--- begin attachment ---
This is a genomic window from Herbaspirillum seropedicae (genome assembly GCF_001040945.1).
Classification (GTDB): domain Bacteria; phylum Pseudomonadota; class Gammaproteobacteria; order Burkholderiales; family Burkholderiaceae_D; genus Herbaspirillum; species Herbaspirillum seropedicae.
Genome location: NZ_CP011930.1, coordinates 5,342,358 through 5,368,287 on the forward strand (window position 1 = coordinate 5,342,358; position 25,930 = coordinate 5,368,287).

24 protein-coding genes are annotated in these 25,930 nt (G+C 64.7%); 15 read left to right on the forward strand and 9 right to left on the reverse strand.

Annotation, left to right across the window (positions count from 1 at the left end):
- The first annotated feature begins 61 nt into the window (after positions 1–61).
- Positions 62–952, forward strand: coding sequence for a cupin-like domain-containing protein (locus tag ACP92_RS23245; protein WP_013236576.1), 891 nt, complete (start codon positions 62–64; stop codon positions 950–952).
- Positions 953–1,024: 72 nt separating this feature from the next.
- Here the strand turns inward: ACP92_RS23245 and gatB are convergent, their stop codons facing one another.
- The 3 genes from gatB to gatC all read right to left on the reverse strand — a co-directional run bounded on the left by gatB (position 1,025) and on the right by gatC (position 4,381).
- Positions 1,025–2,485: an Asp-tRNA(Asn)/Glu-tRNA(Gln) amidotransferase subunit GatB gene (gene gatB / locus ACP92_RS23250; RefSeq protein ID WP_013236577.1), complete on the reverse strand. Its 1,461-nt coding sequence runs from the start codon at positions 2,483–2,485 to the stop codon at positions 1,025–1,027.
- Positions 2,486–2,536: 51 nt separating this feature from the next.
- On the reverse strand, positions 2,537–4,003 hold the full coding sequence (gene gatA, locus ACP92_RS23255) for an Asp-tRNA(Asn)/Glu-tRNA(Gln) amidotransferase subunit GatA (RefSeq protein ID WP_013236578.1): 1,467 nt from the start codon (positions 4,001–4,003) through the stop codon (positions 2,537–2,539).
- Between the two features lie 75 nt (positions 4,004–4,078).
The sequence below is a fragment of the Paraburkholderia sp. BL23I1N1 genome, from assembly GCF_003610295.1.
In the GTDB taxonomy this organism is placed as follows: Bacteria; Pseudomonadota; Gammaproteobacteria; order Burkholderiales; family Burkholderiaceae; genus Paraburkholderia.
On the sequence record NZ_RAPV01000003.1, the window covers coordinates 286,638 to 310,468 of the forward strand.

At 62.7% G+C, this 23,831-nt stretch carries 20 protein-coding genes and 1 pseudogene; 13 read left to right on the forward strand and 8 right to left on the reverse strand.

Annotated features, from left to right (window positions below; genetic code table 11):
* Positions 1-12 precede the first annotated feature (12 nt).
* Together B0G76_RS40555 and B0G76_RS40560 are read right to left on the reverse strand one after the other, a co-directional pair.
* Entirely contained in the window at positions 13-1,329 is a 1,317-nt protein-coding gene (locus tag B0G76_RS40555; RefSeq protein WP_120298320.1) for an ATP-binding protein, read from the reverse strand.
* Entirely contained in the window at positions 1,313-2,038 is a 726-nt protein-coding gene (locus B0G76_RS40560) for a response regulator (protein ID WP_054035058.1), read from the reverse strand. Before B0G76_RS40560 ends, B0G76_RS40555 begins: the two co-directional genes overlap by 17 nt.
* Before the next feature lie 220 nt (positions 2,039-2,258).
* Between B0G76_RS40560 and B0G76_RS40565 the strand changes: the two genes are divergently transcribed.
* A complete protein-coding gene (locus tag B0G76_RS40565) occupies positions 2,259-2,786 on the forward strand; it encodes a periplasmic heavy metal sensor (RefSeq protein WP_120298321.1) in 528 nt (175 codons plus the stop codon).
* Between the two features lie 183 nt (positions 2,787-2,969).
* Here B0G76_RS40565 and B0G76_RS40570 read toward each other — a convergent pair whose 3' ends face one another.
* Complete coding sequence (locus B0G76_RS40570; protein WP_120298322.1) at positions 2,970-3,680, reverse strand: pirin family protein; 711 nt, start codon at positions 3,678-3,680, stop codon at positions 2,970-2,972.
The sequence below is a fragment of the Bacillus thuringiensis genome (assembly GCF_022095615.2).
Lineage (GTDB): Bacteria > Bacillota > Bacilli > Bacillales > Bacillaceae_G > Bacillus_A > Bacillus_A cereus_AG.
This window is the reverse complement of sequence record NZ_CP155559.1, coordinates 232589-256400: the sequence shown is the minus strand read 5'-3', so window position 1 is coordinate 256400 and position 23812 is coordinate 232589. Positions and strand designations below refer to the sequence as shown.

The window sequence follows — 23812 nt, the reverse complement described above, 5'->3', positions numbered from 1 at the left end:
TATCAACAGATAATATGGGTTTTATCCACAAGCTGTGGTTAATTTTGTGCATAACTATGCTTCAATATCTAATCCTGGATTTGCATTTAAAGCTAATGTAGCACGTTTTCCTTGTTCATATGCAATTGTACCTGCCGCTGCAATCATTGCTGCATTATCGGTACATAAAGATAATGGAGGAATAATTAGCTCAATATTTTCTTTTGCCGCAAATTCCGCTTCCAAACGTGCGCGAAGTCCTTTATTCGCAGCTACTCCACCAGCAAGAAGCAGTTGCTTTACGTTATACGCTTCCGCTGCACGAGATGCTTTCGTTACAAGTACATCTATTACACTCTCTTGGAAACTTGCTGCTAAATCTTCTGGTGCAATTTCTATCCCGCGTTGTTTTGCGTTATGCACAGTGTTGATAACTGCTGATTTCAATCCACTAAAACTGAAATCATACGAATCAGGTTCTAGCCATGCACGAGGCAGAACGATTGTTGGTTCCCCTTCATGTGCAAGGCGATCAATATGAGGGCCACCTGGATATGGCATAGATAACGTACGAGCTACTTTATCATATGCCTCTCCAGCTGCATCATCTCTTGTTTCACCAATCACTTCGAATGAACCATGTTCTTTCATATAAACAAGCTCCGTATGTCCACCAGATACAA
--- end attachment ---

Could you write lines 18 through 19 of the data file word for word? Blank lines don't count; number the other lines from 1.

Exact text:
At 62.7% G+C, this 23,831-nt stretch carries 20 protein-coding genes and 1 pseudogene; 13 read left to right on the forward strand and 8 right to left on the reverse strand.

Annotated features, from left to right (window positions below; genetic code table 11):